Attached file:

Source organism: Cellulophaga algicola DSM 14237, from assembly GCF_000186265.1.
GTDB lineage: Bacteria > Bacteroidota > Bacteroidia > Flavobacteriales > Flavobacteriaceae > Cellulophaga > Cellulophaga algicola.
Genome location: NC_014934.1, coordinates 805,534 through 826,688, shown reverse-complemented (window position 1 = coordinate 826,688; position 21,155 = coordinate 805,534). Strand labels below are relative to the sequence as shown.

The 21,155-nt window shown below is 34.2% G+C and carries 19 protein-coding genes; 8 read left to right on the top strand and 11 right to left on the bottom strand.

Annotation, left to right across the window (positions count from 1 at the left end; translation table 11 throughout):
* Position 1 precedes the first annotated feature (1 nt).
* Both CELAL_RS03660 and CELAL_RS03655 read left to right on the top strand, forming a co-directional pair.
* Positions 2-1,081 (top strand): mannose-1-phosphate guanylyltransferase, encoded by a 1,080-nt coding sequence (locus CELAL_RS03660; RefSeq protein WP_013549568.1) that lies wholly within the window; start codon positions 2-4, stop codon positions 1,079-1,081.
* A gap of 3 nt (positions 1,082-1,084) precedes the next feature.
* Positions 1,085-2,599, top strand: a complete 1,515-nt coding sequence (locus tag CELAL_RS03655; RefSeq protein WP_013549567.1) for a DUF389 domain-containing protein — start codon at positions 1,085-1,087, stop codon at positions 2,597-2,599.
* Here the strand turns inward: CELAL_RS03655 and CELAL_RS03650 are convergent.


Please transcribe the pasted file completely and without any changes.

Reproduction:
Source organism: Cellulophaga algicola DSM 14237, from assembly GCF_000186265.1.
GTDB lineage: Bacteria > Bacteroidota > Bacteroidia > Flavobacteriales > Flavobacteriaceae > Cellulophaga > Cellulophaga algicola.
Genome location: NC_014934.1, coordinates 805,534 through 826,688, shown reverse-complemented (window position 1 = coordinate 826,688; position 21,155 = coordinate 805,534). Strand labels below are relative to the sequence as shown.

The 21,155-nt window shown below is 34.2% G+C and carries 19 protein-coding genes; 8 read left to right on the top strand and 11 right to left on the bottom strand.

Annotation, left to right across the window (positions count from 1 at the left end; translation table 11 throughout):
* Position 1 precedes the first annotated feature (1 nt).
* Both CELAL_RS03660 and CELAL_RS03655 read left to right on the top strand, forming a co-directional pair.
* Positions 2-1,081 (top strand): mannose-1-phosphate guanylyltransferase, encoded by a 1,080-nt coding sequence (locus CELAL_RS03660; RefSeq protein WP_013549568.1) that lies wholly within the window; start codon positions 2-4, stop codon positions 1,079-1,081.
* A gap of 3 nt (positions 1,082-1,084) precedes the next feature.
* Positions 1,085-2,599, top strand: a complete 1,515-nt coding sequence (locus tag CELAL_RS03655; RefSeq protein WP_013549567.1) for a DUF389 domain-containing protein — start codon at positions 1,085-1,087, stop codon at positions 2,597-2,599.
* Here the strand turns inward: CELAL_RS03655 and CELAL_RS03650 are convergent.